Despite policies and programs created to help, poverty is on the rise in Virginia –that’s according to a recent report released by the Annie E. Casey Foundation that tracks the overall wellbeing of children in the United States. According to the report, more than 15% of the children in Virginia are living in poverty with a slightly higher average, just over 16%, here in the northern Shenandoah Valley.
Think there isn’t anything more you can do to help? There are a few local ladies who’d say you are wrong. Take Deloris Hines for instance. Deloris, age 47, resident of Frederick County and mom of two grown boys, works full-time and is also working towards her masters degree in professional counseling. While taking an evangelism class she had to provide an outreach ministry as assignment. Deloris chose to go to the local laundry mats. She’d hand out quarters to patrons to assist with laundry costs and she’d ask them if there was anything she could pray with them about. “I chose laundry mats because a lot of people at poverty level don’t have the facilities to do their own laundry so that’s where the go”, she said. In showing her care and concern she was often surprised at people’s willingness to discuss their problems and being open for prayer. “People are searching”, she said.
Meet Tessa Doherty. Tessa and Deloris are friends. Tessa is 37 years old and also resides in Frederick County. She’s married and has two school age children. Tessa works full time as a mortgage consultant and is actively involved with the local chamber, civic clubs and also frequents other networking events on a regular basis. One evening Tessa was talking with another friend, Caleana Nagel. Caleana was trying to create a way to reach out and bless local women. Realizing that children received toys through the Salvation Army and other places at Christmas time, Caleana felt there might be a need for moms who didn’t have money for things like shampoo, makeup and hairbrushes to take care of themselves.
“In one ear I’m hearing from Deloris about her work at the laundry mats. In the other, I’m hearing about Caleana’s desire to help women”, said Tessa. “So, I just put the two ideas together.” They reached out to their families and friends and started collecting slightly used full and travel size health and beauty items for women. Once they had a good supply, they loaded them up, headed to a local laundry mat and their group; Caring Hands of Prayer (CHOP) was born.
They generally try to meet up at a local laundry mat once per month and usually on Saturday mornings because they’ve noticed that it’s one of the busier times there. Space restraints require them to set up a table outside of the facility. Then, they just allow passersby to take what they need. They now give away all sorts of toiletries like deodorants, toothbrushes, floss and razors. They do give away some full sized containers but they believe sample sizes are easier for those that are walking and lugging their laundry as well as the homeless that come by their stand. They’ve also added bibles and devotionals and because men are coming through they added things for them like shaving cream and razors. Realizing the boredom kids must feel while sitting at the laundry mat for hours on end with their moms, they now give away coloring books and crayons too.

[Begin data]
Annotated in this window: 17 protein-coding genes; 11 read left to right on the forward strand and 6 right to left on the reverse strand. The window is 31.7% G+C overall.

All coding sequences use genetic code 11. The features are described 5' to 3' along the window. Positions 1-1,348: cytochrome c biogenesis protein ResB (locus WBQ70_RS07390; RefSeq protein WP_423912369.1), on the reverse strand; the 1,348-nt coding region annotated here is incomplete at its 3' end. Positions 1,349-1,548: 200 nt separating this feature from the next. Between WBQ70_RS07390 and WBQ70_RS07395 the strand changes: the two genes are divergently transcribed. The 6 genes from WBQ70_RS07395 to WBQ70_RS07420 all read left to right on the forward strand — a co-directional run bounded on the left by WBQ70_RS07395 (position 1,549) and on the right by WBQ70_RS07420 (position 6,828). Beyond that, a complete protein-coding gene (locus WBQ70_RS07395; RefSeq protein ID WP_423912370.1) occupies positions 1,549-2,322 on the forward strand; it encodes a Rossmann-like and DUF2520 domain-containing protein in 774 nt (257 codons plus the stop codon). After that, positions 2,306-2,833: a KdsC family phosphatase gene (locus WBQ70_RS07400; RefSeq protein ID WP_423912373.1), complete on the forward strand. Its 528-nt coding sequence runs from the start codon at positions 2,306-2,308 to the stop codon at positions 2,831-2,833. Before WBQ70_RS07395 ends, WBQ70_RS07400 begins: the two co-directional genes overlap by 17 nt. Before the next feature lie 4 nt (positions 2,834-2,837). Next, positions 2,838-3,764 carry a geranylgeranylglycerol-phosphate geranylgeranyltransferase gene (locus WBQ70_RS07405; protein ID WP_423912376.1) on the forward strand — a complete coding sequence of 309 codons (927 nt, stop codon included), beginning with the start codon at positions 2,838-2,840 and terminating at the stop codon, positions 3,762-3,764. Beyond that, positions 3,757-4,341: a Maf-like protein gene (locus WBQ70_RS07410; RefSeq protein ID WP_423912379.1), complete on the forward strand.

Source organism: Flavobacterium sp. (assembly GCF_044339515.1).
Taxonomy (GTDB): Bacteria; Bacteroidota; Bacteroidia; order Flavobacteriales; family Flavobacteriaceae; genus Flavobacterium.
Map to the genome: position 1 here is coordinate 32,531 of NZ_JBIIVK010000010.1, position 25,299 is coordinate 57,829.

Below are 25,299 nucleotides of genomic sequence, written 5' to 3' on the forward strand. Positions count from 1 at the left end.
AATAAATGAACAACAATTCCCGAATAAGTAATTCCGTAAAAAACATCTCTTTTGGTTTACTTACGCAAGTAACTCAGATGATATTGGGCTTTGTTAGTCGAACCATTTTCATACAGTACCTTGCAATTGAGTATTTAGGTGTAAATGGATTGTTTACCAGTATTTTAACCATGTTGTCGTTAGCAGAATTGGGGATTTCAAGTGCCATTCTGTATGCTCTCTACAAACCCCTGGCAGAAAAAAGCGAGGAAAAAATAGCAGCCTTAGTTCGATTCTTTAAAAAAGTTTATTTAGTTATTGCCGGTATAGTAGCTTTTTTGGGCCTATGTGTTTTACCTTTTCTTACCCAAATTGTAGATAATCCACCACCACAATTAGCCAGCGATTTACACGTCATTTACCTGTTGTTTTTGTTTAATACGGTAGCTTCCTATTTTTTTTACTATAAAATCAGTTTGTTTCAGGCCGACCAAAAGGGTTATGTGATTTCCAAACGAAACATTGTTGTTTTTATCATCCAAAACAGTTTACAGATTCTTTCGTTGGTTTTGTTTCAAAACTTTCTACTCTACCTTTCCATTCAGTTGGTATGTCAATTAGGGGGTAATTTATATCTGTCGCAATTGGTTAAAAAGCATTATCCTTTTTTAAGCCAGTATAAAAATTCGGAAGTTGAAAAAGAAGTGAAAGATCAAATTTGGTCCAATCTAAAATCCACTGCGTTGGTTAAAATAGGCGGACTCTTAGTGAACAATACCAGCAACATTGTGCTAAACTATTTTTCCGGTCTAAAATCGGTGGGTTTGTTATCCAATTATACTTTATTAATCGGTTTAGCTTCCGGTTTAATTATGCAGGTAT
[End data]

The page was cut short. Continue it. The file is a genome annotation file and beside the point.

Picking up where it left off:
“Many times we go out and buy a lipstick, perfume or lotion and after finding that we don’t like them, they get shoved into a drawer or closet. Imagine what an item like that could do for a mom who’s about to go on a job interview! There’s a gap out there—a need for services that reflect these particular kinds of items,” said Doherty.
Not limited to just handing out merchandise, they also talk about Christ and offer to pray with those that are interested. Amanda Fletcher and Margie Craig, both local to the area, have joined their crusade and so CHOP is now five women strong. If you’d like to donate items, they’d be more than happy to arrange a pick up. Contact Tessa via email at: firstname.lastname@example.org.
Margie Craig is one of the newer members in the group. “I didn’t realize how much I would enjoy talking with strangers and hearing their stories. They’ve been a blessing to me and they’ve provided me with a deeper appreciation for my own life,” she said. Deloris agrees. “I believe we all need to step back and realize that we are humanity as a whole and we should be respecting each other, helping each other and looking out for one another.”
The members of CHOP invite you to think outside the box and figure out a way to help others in the community a little bit more. “We are all strapped for time but this only takes a few hours out of our month. It takes community involvement to make a difference,” they said.
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Tammy Batcha is a life-long resident of the Shenandoah Valley. A long-time commuter, she seeks to reconnect to her community. A board certified, health and wellness coach, she continues to study integrative nutritional theory while guiding others on a path to wellness.